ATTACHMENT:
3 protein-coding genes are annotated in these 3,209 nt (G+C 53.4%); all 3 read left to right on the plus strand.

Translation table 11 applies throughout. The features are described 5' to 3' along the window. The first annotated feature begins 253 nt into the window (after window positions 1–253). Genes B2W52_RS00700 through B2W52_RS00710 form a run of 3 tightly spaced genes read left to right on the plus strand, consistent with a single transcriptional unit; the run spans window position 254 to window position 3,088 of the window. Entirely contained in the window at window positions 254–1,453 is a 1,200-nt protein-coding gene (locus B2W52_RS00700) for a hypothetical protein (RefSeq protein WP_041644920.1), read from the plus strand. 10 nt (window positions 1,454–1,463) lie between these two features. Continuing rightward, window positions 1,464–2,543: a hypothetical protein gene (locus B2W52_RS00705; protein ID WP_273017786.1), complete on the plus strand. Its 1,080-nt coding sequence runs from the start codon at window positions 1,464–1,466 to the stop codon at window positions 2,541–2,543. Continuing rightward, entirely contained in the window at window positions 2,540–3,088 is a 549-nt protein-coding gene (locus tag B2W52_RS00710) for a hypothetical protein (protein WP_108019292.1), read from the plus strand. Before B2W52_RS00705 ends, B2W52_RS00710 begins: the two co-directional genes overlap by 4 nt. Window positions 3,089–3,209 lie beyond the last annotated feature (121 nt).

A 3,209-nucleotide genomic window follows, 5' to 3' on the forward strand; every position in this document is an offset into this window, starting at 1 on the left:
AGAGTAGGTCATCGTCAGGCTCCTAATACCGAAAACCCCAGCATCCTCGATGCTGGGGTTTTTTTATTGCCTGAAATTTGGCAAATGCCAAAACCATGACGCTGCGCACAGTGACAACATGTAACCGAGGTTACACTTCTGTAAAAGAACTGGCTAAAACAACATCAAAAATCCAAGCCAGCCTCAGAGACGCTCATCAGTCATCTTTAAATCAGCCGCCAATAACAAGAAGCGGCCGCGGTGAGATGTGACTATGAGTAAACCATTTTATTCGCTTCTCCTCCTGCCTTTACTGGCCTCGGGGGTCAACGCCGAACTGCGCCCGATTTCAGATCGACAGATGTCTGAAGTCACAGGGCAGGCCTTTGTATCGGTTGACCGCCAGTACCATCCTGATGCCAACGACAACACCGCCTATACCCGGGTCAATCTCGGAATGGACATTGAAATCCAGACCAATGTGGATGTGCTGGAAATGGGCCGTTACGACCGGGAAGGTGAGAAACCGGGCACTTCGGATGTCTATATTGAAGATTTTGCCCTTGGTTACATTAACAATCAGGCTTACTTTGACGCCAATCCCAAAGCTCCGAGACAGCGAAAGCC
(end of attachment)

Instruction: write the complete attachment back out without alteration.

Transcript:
3 protein-coding genes are annotated in these 3,209 nt (G+C 53.4%); all 3 read left to right on the plus strand.

Translation table 11 applies throughout. The features are described 5' to 3' along the window. The first annotated feature begins 253 nt into the window (after window positions 1–253). Genes B2W52_RS00700 through B2W52_RS00710 form a run of 3 tightly spaced genes read left to right on the plus strand, consistent with a single transcriptional unit; the run spans window position 254 to window position 3,088 of the window. Entirely contained in the window at window positions 254–1,453 is a 1,200-nt protein-coding gene (locus B2W52_RS00700) for a hypothetical protein (RefSeq protein WP_041644920.1), read from the plus strand. 10 nt (window positions 1,454–1,463) lie between these two features. Continuing rightward, window positions 1,464–2,543: a hypothetical protein gene (locus B2W52_RS00705; protein ID WP_273017786.1), complete on the plus strand. Its 1,080-nt coding sequence runs from the start codon at window positions 1,464–1,466 to the stop codon at window positions 2,541–2,543. Continuing rightward, entirely contained in the window at window positions 2,540–3,088 is a 549-nt protein-coding gene (locus tag B2W52_RS00710) for a hypothetical protein (protein WP_108019292.1), read from the plus strand. Before B2W52_RS00705 ends, B2W52_RS00710 begins: the two co-directional genes overlap by 4 nt. Window positions 3,089–3,209 lie beyond the last annotated feature (121 nt).

A 3,209-nucleotide genomic window follows, 5' to 3' on the forward strand; every position in this document is an offset into this window, starting at 1 on the left:
AGAGTAGGTCATCGTCAGGCTCCTAATACCGAAAACCCCAGCATCCTCGATGCTGGGGTTTTTTTATTGCCTGAAATTTGGCAAATGCCAAAACCATGACGCTGCGCACAGTGACAACATGTAACCGAGGTTACACTTCTGTAAAAGAACTGGCTAAAACAACATCAAAAATCCAAGCCAGCCTCAGAGACGCTCATCAGTCATCTTTAAATCAGCCGCCAATAACAAGAAGCGGCCGCGGTGAGATGTGACTATGAGTAAACCATTTTATTCGCTTCTCCTCCTGCCTTTACTGGCCTCGGGGGTCAACGCCGAACTGCGCCCGATTTCAGATCGACAGATGTCTGAAGTCACAGGGCAGGCCTTTGTATCGGTTGACCGCCAGTACCATCCTGATGCCAACGACAACACCGCCTATACCCGGGTCAATCTCGGAATGGACATTGAAATCCAGACCAATGTGGATGTGCTGGAAATGGGCCGTTACGACCGGGAAGGTGAGAAACCGGGCACTTCGGATGTCTATATTGAAGATTTTGCCCTTGGTTACATTAACAATCAGGCTTACTTTGACGCCAATCCCAAAGCTCCGAGACAGCGAAAGCC